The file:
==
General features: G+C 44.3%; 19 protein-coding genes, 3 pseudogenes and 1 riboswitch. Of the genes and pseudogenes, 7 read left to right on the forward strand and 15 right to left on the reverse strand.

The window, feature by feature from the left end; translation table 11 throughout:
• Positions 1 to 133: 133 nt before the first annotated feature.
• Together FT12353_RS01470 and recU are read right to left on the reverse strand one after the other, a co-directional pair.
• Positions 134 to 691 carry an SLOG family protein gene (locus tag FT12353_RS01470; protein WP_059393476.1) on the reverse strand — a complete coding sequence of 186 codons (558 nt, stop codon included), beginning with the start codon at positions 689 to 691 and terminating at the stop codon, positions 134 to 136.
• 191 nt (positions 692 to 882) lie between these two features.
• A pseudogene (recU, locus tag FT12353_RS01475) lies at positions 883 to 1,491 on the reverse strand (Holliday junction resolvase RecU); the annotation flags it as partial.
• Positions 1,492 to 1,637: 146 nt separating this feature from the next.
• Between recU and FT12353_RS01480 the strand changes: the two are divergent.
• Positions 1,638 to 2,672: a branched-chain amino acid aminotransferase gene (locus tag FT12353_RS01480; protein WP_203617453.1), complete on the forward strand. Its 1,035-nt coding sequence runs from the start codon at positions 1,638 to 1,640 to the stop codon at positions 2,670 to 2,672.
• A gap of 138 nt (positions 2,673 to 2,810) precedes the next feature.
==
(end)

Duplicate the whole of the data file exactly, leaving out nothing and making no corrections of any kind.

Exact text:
General features: G+C 44.3%; 19 protein-coding genes, 3 pseudogenes and 1 riboswitch. Of the genes and pseudogenes, 7 read left to right on the forward strand and 15 right to left on the reverse strand.

The window, feature by feature from the left end; translation table 11 throughout:
• Positions 1 to 133: 133 nt before the first annotated feature.
• Together FT12353_RS01470 and recU are read right to left on the reverse strand one after the other, a co-directional pair.
• Positions 134 to 691 carry an SLOG family protein gene (locus tag FT12353_RS01470; protein WP_059393476.1) on the reverse strand — a complete coding sequence of 186 codons (558 nt, stop codon included), beginning with the start codon at positions 689 to 691 and terminating at the stop codon, positions 134 to 136.
• 191 nt (positions 692 to 882) lie between these two features.
• A pseudogene (recU, locus tag FT12353_RS01475) lies at positions 883 to 1,491 on the reverse strand (Holliday junction resolvase RecU); the annotation flags it as partial.
• Positions 1,492 to 1,637: 146 nt separating this feature from the next.
• Between recU and FT12353_RS01480 the strand changes: the two are divergent.
• Positions 1,638 to 2,672: a branched-chain amino acid aminotransferase gene (locus tag FT12353_RS01480; protein WP_203617453.1), complete on the forward strand. Its 1,035-nt coding sequence runs from the start codon at positions 1,638 to 1,640 to the stop codon at positions 2,670 to 2,672.
• A gap of 138 nt (positions 2,673 to 2,810) precedes the next feature.